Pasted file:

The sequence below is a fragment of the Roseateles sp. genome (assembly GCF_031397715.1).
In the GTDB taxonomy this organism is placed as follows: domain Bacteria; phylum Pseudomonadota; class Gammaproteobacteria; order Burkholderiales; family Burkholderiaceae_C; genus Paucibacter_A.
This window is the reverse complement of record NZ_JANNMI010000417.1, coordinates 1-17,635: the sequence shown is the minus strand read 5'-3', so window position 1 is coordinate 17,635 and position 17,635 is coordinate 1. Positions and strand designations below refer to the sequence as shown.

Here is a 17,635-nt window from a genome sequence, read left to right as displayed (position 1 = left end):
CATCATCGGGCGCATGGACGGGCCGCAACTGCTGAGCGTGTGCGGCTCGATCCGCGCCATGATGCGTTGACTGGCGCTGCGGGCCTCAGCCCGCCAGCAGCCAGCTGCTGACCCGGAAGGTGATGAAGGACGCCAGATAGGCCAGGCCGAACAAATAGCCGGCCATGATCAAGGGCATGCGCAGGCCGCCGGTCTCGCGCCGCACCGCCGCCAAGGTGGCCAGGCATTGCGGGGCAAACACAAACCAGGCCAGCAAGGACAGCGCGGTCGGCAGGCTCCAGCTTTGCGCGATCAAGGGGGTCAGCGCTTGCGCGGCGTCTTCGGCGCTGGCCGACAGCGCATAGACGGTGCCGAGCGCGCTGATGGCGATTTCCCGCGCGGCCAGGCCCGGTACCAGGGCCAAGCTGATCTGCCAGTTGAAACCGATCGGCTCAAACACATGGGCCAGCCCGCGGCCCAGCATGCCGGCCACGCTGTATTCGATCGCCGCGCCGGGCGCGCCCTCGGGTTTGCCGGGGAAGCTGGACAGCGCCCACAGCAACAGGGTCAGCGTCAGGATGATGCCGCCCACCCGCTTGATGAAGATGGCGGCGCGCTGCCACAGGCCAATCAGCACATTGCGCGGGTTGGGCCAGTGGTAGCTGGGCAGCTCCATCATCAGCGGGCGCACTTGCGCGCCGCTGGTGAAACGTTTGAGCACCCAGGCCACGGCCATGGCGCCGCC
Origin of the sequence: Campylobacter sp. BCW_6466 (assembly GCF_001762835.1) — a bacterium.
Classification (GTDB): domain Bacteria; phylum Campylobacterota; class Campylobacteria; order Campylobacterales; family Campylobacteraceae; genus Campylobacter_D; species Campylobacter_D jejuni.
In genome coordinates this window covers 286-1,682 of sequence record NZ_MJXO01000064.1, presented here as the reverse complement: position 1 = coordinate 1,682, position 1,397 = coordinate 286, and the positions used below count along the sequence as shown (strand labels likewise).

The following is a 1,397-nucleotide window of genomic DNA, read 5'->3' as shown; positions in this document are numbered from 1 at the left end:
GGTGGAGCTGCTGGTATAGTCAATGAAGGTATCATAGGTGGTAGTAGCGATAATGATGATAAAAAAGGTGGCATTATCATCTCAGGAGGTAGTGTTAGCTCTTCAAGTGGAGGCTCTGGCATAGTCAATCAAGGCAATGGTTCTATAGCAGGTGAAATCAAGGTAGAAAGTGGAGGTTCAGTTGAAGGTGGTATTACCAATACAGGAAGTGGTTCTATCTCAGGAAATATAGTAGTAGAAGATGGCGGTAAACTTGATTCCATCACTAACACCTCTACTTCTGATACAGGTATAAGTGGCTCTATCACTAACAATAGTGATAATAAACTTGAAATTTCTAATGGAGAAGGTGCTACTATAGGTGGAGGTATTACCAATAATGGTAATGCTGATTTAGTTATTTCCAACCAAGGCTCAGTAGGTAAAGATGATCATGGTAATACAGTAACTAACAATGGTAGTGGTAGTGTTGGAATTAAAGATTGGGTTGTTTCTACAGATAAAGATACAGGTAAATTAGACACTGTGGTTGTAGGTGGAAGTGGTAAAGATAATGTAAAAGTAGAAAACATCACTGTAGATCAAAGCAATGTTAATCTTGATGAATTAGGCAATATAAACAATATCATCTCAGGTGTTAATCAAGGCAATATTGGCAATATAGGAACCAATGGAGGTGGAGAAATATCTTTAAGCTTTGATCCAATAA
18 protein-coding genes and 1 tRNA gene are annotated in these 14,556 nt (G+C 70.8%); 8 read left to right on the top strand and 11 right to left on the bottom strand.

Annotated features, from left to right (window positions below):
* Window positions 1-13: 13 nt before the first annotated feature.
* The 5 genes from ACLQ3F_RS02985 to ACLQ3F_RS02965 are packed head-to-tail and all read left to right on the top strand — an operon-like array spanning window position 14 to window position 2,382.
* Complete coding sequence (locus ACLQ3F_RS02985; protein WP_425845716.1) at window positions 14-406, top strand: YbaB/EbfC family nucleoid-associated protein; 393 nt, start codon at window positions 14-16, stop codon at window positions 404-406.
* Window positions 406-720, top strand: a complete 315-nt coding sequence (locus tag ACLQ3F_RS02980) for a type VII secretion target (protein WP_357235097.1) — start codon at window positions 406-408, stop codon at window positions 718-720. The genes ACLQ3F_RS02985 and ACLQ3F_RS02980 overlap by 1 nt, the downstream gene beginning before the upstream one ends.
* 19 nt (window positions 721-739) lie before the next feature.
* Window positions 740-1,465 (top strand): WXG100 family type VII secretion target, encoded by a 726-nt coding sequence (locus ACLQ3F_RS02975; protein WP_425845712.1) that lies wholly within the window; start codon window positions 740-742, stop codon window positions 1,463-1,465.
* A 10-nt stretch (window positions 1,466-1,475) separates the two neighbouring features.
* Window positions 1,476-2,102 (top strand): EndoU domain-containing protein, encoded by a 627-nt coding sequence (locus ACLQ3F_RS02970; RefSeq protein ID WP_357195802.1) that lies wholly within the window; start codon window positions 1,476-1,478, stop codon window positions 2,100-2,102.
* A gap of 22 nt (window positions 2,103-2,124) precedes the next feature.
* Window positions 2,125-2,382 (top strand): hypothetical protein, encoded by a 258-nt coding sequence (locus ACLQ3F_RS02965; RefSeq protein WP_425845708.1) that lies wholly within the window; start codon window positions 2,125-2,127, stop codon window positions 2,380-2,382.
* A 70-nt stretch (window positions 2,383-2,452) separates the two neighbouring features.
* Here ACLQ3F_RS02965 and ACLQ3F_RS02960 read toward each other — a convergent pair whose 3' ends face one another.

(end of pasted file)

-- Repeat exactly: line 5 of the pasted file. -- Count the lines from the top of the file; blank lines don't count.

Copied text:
CATCATCGGGCGCATGGACGGGCCGCAACTGCTGAGCGTGTGCGGCTCGATCCGCGCCATGATGCGTTGACTGGCGCTGCGGGCCTCAGCCCGCCAGCAGCCAGCTGCTGACCCGGAAGGTGATGAAGGACGCCAGATAGGCCAGGCCGAACAAATAGCCGGCCATGATCAAGGGCATGCGCAGGCCGCCGGTCTCGCGCCGCACCGCCGCCAAGGTGGCCAGGCATTGCGGGGCAAACACAAACCAGGCCAGCAAGGACAGCGCGGTCGGCAGGCTCCAGCTTTGCGCGATCAAGGGGGTCAGCGCTTGCGCGGCGTCTTCGGCGCTGGCCGACAGCGCATAGACGGTGCCGAGCGCGCTGATGGCGATTTCCCGCGCGGCCAGGCCCGGTACCAGGGCCAAGCTGATCTGCCAGTTGAAACCGATCGGCTCAAACACATGGGCCAGCCCGCGGCCCAGCATGCCGGCCACGCTGTATTCGATCGCCGCGCCGGGCGCGCCCTCGGGTTTGCCGGGGAAGCTGGACAGCGCCCACAGCAACAGGGTCAGCGTCAGGATGATGCCGCCCACCCGCTTGATGAAGATGGCGGCGCGCTGCCACAGGCCAATCAGCACATTGCGCGGGTTGGGCCAGTGGTAGCTGGGCAGCTCCATCATCAGCGGGCGCACTTGCGCGCCGCTGGTGAAACGTTTGAGCACCCAGGCCACGGCCATGGCGCCGCC